The People's Pharmacy

Joe Graedon, M.S.,and Teresa Graedon, Ph.D.

Q. I’ve been experiencing illness that I think is related to Crestor prescribed by my primary care provider to lower cholesterol. I’ve had fever, fatigue and dark urine. I believe that even though I work out regularly, I have experienced muscle damage.

Can this damage be reversed? I lead a healthy lifestyle and hope that I will be able to recuperate. What can you tell me about this medicine and its side effects?

A. Statins such as rosuvastatin (Crestor) can cause a life-threatening condition called rhabdomyolysis (rhabdo for short). Although rhabdo is relatively rare, it occurs when muscles break down. This can lead to symptoms such as fatigue, muscle tenderness and weakness, dark urine (tea colored) and fever. Kidney failure can result.

Please notify your physician immediately. She will want to run tests for creatine kinase, myoglobin, creatinine and potassium. You will likely be told to stop the statin immediately. If you do have rhabdo and the drug is eliminated promptly, your muscles and kidney function should recover.

Q. I have been hearing on the grapevine that many people are using ivermectin to both prevent and treat COVID-19. What little credible information I could find about it says that it is designed to be used in animals, not humans. Apparently, it is dosed according to weight.

I also read that the studies that purportedly prove its value in humans have serious methodological flaws. Do you have any further information about using ivermectin in humans?

A. The ivermectin story is complicated and controversial. This drug was first introduced by Merck in 1981 to treat parasites in animals.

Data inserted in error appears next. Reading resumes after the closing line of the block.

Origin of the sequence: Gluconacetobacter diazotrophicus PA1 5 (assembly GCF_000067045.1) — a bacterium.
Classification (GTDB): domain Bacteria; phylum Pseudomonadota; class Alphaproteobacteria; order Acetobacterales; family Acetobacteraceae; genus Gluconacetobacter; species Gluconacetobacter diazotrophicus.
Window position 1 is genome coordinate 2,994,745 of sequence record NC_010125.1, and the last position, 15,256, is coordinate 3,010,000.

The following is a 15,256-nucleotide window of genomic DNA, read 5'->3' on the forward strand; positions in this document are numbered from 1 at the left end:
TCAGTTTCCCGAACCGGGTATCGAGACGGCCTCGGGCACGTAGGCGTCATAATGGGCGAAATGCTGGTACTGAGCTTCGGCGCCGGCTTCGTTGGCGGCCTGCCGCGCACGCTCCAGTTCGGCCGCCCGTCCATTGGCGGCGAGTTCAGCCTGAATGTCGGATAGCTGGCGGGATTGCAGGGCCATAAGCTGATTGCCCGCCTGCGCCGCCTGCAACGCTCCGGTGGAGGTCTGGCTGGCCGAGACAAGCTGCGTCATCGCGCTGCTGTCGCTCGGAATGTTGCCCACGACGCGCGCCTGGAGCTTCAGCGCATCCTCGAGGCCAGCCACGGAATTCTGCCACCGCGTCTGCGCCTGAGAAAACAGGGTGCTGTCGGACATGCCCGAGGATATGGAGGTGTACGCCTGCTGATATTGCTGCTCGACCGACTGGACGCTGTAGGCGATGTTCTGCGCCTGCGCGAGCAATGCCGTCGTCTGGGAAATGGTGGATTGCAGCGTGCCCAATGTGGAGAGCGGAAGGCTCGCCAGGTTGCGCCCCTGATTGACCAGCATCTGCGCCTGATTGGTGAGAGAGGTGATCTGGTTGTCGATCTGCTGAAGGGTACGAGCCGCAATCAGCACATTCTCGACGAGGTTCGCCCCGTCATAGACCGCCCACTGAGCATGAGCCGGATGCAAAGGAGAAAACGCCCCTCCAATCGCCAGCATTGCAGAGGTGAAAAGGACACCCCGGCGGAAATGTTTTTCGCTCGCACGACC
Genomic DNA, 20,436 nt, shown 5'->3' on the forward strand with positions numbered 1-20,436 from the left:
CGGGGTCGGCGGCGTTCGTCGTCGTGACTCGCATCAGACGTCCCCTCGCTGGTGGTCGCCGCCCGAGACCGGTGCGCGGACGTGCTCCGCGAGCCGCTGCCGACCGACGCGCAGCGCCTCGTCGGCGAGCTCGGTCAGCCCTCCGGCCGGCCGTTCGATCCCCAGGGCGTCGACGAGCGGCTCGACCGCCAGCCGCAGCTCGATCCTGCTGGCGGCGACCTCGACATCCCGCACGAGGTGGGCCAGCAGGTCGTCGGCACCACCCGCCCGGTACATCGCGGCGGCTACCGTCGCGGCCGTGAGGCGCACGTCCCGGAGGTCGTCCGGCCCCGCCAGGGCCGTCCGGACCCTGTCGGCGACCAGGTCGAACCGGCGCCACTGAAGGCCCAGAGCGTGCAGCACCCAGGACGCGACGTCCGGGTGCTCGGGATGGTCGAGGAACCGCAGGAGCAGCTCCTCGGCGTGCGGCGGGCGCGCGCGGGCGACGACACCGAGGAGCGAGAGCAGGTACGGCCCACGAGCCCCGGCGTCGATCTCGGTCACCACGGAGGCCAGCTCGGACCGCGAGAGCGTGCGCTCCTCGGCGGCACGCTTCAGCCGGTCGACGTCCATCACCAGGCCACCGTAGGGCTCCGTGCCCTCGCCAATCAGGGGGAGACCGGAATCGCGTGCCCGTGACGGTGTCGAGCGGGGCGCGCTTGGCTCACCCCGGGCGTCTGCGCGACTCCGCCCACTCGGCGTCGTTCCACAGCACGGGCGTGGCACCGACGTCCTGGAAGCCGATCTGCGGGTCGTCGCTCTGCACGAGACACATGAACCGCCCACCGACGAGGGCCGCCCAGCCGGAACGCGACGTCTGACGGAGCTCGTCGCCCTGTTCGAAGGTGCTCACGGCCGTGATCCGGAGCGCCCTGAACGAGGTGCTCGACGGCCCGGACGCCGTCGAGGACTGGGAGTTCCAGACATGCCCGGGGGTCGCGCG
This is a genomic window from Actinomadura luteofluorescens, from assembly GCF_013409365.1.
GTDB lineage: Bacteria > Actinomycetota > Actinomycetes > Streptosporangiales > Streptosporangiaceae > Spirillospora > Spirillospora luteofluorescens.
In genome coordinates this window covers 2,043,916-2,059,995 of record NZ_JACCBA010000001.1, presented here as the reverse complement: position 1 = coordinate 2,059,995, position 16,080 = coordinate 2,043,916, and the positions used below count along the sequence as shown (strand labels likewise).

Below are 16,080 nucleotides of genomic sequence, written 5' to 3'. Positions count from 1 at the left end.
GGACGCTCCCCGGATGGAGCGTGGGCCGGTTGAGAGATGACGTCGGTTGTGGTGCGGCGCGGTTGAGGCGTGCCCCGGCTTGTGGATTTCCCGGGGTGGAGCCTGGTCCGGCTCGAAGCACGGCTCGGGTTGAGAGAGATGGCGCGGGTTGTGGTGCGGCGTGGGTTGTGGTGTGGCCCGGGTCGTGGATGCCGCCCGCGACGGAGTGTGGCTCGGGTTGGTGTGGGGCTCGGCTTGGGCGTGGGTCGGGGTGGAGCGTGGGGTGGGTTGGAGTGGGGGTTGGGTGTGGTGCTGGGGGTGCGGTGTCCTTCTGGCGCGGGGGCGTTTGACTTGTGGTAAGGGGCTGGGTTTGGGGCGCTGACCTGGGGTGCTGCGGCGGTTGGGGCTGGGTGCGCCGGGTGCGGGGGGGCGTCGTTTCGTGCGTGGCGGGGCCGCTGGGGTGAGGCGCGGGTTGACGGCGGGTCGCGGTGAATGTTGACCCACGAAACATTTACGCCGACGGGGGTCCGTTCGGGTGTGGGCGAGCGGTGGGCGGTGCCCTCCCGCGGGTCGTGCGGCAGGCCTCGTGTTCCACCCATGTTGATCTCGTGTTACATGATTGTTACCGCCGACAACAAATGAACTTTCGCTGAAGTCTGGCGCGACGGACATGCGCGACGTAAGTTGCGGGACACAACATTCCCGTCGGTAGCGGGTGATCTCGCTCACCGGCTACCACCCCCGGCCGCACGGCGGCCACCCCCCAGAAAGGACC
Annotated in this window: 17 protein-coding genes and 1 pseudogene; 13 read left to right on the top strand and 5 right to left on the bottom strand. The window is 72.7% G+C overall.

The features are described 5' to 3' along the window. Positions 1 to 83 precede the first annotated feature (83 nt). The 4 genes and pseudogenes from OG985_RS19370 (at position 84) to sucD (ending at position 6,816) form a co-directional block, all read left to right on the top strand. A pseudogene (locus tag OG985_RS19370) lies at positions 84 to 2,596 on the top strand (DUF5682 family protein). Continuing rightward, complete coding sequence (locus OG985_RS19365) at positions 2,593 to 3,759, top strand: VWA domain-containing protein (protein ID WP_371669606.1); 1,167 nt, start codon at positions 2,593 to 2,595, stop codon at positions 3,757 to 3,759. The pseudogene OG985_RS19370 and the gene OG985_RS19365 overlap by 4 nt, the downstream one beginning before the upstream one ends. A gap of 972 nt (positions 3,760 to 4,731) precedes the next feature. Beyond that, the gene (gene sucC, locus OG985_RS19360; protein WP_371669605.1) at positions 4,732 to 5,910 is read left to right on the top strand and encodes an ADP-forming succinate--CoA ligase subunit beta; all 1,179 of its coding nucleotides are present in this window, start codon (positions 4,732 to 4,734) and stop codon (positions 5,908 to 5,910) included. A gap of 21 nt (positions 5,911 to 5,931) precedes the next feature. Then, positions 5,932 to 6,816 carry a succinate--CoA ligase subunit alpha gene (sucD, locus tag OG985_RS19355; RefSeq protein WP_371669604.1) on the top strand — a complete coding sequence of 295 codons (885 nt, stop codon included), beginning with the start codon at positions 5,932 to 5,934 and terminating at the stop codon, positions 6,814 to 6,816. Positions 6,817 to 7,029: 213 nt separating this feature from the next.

It was later introduced to overcome river blindness (onchocerciasis) in humans. Ivermectin has saved the eyesight of millions of people in Africa. Ivermectin has also been prescribed off-label to treat lice and scabies in children and adults.

Data on the use of ivermectin against COVID-19 are confusing. Some high-profile research papers have recently been retracted (Nature, Aug. 2, 2021). Until there are bigger and better clinical trials, we doubt that many physicians will prescribe ivermectin for COVID-19. Experts expect the results of ongoing trials by the end of the year.

Q. I have suffered with rosacea for more than 30 years. I have tried all the treatments that I could find. The only thing that has helped me is light therapy.

I am thrilled with the results, which were immediate when I first started using it. I use it for three minutes daily now to maintain control.

The red light kills mites and reduces inflammation and redness better than anything I’ve tried.

A. Rosacea is a skin condition in which chronic inflammation leads to redness, pimples and sometimes lumps and bumps (called phyma). According to a recent review, there is evidence to support vascular lasers and light devices to treat the tiny blood vessels that cause redness (Skin Therapy Letter, July 2021). A recent study shows that pro-yellow laser can reduce the density of Demodex mites, which are linked to rosacea (Journal of Cosmetic Dermatology, March 20, 2021). We could find no controlled trials of red light treatment for rosacea, but case reports of LED therapy are promising (Journal of Medical Case Reports, Jan. 28, 2020).

(In their column, Joe and Teresa Graedon answer letters from readers. Write to them in care of King Features, 628 Virginia Drive, Orlando, Fla. 32803, or email them via their website: www.PeoplesPharmacy.com.)

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